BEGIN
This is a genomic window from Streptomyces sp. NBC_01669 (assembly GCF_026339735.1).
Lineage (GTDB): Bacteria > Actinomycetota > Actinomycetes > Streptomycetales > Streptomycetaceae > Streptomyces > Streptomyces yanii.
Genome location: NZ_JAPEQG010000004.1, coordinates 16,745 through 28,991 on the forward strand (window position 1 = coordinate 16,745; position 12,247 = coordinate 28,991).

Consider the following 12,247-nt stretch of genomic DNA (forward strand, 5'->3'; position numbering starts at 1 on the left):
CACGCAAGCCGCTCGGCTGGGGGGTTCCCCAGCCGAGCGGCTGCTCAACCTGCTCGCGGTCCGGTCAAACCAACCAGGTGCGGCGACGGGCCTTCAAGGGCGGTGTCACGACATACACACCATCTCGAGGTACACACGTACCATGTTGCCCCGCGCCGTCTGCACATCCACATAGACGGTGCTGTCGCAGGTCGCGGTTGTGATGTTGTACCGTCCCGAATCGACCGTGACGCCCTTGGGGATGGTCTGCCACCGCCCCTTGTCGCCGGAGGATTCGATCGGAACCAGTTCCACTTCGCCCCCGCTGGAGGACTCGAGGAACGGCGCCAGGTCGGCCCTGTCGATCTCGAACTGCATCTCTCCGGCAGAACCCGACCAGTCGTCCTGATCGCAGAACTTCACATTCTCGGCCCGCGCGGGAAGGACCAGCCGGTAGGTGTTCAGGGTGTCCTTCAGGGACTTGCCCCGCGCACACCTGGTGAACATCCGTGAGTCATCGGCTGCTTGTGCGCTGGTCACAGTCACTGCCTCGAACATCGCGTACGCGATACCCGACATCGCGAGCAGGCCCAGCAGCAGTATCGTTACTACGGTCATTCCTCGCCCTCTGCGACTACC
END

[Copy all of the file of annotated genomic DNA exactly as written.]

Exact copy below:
This is a genomic window from Streptomyces sp. NBC_01669 (assembly GCF_026339735.1).
Lineage (GTDB): Bacteria > Actinomycetota > Actinomycetes > Streptomycetales > Streptomycetaceae > Streptomyces > Streptomyces yanii.
Genome location: NZ_JAPEQG010000004.1, coordinates 16,745 through 28,991 on the forward strand (window position 1 = coordinate 16,745; position 12,247 = coordinate 28,991).

Consider the following 12,247-nt stretch of genomic DNA (forward strand, 5'->3'; position numbering starts at 1 on the left):
CACGCAAGCCGCTCGGCTGGGGGGTTCCCCAGCCGAGCGGCTGCTCAACCTGCTCGCGGTCCGGTCAAACCAACCAGGTGCGGCGACGGGCCTTCAAGGGCGGTGTCACGACATACACACCATCTCGAGGTACACACGTACCATGTTGCCCCGCGCCGTCTGCACATCCACATAGACGGTGCTGTCGCAGGTCGCGGTTGTGATGTTGTACCGTCCCGAATCGACCGTGACGCCCTTGGGGATGGTCTGCCACCGCCCCTTGTCGCCGGAGGATTCGATCGGAACCAGTTCCACTTCGCCCCCGCTGGAGGACTCGAGGAACGGCGCCAGGTCGGCCCTGTCGATCTCGAACTGCATCTCTCCGGCAGAACCCGACCAGTCGTCCTGATCGCAGAACTTCACATTCTCGGCCCGCGCGGGAAGGACCAGCCGGTAGGTGTTCAGGGTGTCCTTCAGGGACTTGCCCCGCGCACACCTGGTGAACATCCGTGAGTCATCGGCTGCTTGTGCGCTGGTCACAGTCACTGCCTCGAACATCGCGTACGCGATACCCGACATCGCGAGCAGGCCCAGCAGCAGTATCGTTACTACGGTCATTCCTCGCCCTCTGCGACTACC